Zen in the time of Coronavirus: How to stay calm and avoid giving in to mass hysteria
The fear, more than the virus, is leading to psychological repercussions. Experts help in identifying problem areas and offer solutions to get over the paranoia.Updated: Mar 31, 2020 18:01 IST
The world is going through a pandemic and the effects are visible for all to see. But what remains neglected is that in addition to the physical manifestations of the COVID-19 virus, the disease is creating psychological repercussions. Mass hysteria, myths and rumours around the disease have taken a toll on many and even healthy, unaffected individuals have fallen prey to these. It is imperative to maintain a positive outlook and take care of your mental health. “Estimate the real risk of the situation. Take a break from social media and switch off automatic updates related to news of coronavirus. With these constant updates, you don’t get time to emotionally distance yourself. We don’t need to exaggerate the risk, but we don’t need to downplay it either,” advises Delhi-based clinical psychologist Dr Pulkit Sharma.
High risk groups
Delving deeper into the socio-psychological impact and the most vulnerable groups, Dr Akanksha Pandey, a clinical psychologist based in Bengaluru, says, “The impact of these kind of crises would be higher among those with pre-existing psychiatric disorders, chronic medical conditions and substance use disorders. Both healthy and vulnerable groups would be presented with acute symptoms of stress, anxiety, fear of illness, sleep disturbances, irritability, interpersonal conflicts, domestic violence and greater substance use.” Experts agree that nipping the paranoia in the bud is very important.
Getting over the paranoia
The reality does not have to be all grim. Experts suggest ways to overcome the fear and maintain a positive outlook. “Important measures include maintaining physical and psychological hygiene, which includes modification in lifestyle, practising yoga and mindfulness-based meditation, building better communication, maintaining proper sleep hygiene and seeking professional help when required,” advises Dr Pandey.
“The time has come to go back to basics. If we can create fear through our thoughts, we can certainly create thoughts of calm and peace as well. Negative thoughts bring down our immunity. Identify and filter fake news that’s being spread on the internet,” suggests health coach and yoga therapist Ruchi Khosla. She advises focusing on breathing to achieve a sense of calm. “Focus on inhaling and exhaling. The moment you start focusing on your breath, your fear will come down,” she adds.
Ayurveda for all
Going back to the roots, Ayurveda medicine specialist Dr Vinayak Abbot strongly advises adding Indian herbs and spices to the food you cook. “Herbs such as hing, pippali , sunthi (dried ginger powder) , cardamom, ajwain, marich (black pepper) work great in maintaining the fluid balance of body.” He also suggests avoiding sweets after a meal. “Drinking water and having some sweet just after your meal should be completely avoided. They can lead to generation of phlegm or the sputum in body, thus making you prone to the virus. The point is to reduce the mucus production in the body. Avoid foods with preservatives such as breads, packed juices and canned fruits,” he advises.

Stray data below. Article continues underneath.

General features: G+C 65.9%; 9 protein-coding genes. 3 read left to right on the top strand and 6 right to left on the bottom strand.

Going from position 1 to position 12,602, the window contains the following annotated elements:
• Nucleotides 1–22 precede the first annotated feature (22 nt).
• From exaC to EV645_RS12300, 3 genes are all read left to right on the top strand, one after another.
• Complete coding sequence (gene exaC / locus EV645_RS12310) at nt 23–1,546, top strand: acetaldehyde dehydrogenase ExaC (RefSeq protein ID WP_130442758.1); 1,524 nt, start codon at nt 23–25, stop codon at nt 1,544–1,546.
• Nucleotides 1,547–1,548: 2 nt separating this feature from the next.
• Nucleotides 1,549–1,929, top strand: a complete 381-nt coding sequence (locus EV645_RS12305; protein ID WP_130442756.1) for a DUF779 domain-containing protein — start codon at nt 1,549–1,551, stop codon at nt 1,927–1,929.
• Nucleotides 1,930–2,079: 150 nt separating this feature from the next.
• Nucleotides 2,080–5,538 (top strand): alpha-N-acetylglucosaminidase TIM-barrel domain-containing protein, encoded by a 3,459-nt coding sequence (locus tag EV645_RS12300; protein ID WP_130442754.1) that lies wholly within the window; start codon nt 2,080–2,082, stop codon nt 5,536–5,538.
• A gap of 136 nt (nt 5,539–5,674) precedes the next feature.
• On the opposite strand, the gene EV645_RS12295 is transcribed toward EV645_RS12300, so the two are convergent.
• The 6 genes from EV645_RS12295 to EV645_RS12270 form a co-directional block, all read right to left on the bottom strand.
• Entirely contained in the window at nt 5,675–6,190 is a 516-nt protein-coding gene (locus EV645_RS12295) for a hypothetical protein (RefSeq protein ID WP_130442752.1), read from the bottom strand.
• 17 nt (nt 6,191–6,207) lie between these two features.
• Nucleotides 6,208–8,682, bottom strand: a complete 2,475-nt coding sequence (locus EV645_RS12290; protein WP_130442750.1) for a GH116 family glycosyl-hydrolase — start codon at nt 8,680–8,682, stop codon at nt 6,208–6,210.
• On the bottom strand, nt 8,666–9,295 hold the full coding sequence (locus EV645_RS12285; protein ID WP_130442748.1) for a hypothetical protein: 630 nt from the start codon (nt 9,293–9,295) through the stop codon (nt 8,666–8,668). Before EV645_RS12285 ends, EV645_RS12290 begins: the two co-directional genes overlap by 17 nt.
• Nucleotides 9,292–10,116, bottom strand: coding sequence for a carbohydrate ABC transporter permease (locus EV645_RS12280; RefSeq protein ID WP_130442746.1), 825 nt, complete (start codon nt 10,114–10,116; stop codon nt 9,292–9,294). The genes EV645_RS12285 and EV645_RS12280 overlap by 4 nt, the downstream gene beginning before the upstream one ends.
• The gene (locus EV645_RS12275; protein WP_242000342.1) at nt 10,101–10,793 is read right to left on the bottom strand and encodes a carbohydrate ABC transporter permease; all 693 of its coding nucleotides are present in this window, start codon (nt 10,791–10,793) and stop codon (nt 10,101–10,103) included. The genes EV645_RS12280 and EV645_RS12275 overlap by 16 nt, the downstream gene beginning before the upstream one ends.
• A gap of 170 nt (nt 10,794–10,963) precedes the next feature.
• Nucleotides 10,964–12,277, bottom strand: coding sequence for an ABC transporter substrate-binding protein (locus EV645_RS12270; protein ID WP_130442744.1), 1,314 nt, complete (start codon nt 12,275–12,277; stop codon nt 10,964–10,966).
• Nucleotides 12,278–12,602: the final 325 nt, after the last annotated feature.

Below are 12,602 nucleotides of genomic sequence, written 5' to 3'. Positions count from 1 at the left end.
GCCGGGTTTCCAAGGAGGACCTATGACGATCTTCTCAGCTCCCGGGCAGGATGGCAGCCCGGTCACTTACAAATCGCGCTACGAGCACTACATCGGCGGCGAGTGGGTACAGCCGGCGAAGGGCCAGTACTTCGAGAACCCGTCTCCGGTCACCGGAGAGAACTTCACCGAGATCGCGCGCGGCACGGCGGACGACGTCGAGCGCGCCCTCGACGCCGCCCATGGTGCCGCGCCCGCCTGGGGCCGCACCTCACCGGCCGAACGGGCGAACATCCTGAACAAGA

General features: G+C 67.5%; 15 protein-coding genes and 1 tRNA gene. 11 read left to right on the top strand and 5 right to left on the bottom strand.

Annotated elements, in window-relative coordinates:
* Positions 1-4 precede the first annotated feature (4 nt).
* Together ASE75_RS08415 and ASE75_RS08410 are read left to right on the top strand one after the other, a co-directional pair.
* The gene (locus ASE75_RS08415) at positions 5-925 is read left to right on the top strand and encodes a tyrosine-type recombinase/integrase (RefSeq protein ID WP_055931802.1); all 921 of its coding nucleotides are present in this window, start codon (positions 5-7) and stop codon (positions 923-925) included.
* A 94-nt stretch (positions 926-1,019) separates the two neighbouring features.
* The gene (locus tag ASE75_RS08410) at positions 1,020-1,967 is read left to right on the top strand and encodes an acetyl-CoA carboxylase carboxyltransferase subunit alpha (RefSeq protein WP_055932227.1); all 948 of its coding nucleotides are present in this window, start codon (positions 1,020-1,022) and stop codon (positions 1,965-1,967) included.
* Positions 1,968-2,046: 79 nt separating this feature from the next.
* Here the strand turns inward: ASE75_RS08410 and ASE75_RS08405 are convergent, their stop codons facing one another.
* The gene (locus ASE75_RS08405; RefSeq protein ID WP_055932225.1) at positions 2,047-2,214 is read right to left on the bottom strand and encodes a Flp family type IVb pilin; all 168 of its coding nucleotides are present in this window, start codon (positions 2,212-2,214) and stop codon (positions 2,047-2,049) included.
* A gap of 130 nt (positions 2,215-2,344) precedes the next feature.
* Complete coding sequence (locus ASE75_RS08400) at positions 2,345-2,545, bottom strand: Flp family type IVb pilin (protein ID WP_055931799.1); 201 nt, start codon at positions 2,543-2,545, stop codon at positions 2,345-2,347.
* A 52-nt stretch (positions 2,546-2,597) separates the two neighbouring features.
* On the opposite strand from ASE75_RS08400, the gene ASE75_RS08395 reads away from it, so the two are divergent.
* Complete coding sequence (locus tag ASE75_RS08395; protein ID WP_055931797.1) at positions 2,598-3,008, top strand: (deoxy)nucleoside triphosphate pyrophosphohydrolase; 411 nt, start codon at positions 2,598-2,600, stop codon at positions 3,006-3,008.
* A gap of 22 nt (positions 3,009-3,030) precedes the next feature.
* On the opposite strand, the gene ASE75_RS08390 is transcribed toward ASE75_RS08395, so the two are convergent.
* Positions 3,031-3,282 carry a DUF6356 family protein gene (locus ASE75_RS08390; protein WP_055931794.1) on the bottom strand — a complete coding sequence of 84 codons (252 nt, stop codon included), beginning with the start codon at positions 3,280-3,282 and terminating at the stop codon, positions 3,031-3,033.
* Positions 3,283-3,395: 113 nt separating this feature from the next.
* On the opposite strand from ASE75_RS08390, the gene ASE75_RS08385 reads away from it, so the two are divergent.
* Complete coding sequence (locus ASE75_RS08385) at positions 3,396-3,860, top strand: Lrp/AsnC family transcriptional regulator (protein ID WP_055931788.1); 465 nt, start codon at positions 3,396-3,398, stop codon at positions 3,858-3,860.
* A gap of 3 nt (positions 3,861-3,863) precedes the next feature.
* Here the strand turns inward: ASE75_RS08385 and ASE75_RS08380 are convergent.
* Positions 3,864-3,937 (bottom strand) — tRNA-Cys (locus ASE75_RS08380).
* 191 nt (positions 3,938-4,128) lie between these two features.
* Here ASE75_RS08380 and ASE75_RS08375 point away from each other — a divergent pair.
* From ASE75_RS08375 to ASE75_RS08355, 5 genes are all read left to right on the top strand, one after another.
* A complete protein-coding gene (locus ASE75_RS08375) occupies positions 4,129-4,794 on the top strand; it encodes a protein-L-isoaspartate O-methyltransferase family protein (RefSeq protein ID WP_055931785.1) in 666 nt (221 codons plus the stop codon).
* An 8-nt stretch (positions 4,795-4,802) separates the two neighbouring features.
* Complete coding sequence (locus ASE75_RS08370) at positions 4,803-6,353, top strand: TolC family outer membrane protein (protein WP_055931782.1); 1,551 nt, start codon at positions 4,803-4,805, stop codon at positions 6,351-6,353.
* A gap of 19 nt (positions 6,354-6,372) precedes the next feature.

The food we intake is as important as the thoughts we feed our minds. Nutritionist and diabetic educator Harshita Dilawri suggests easy-to-implement lifestyle modifications. “Meditate, paint, cook or listen to music. Include Vitamin C and anti-oxidants in your diet. Start eating amla, tomatoes, oranges, kiwi, strawberries and pumpkins. Fruits and veggies like pomegranate, berries, carrot, garlic, peaches, grapes and cherries are rich in anti-oxidants and can also lessen the stress in our bodies. Cocoa can improve cognitive function and mood. Daily dark chocolate consumption can be beneficial for individuals suffering from high levels of anxiety,” she shares.
And it’s not all bad; experts advise to indulge in little guilty pleasures, too. That block of dark chocolate or a tuna sub you have been eyeing? Yes, it’s on the menu, says chef Tarun Sibal. “Foods loaded with amino acids and vitamins, along with foods that are good for the gut are mood lifters. Fatty fish such as salmon and tuna, ghee, and nuts and seeds (such as flaxseeds, pistachios, walnuts, and almonds) are rich in omega-3 fatty acids, which have been shown to reduce surges of stress hormones,” he says.
Brew well. Sleep well
“A concoction of chamomile and ashwagandha herbal tea will help calm your brain, induce deep sleep and relieve hypertension. Chamomile is also beneficial in reducing inflammation and decreasing anxiety, while Ashwagandha is known for its restorative and rejuvenating benefits. It soothes the nerves which again induces deep sleep,” adds tea connoisseur and expert Nitish Jha.
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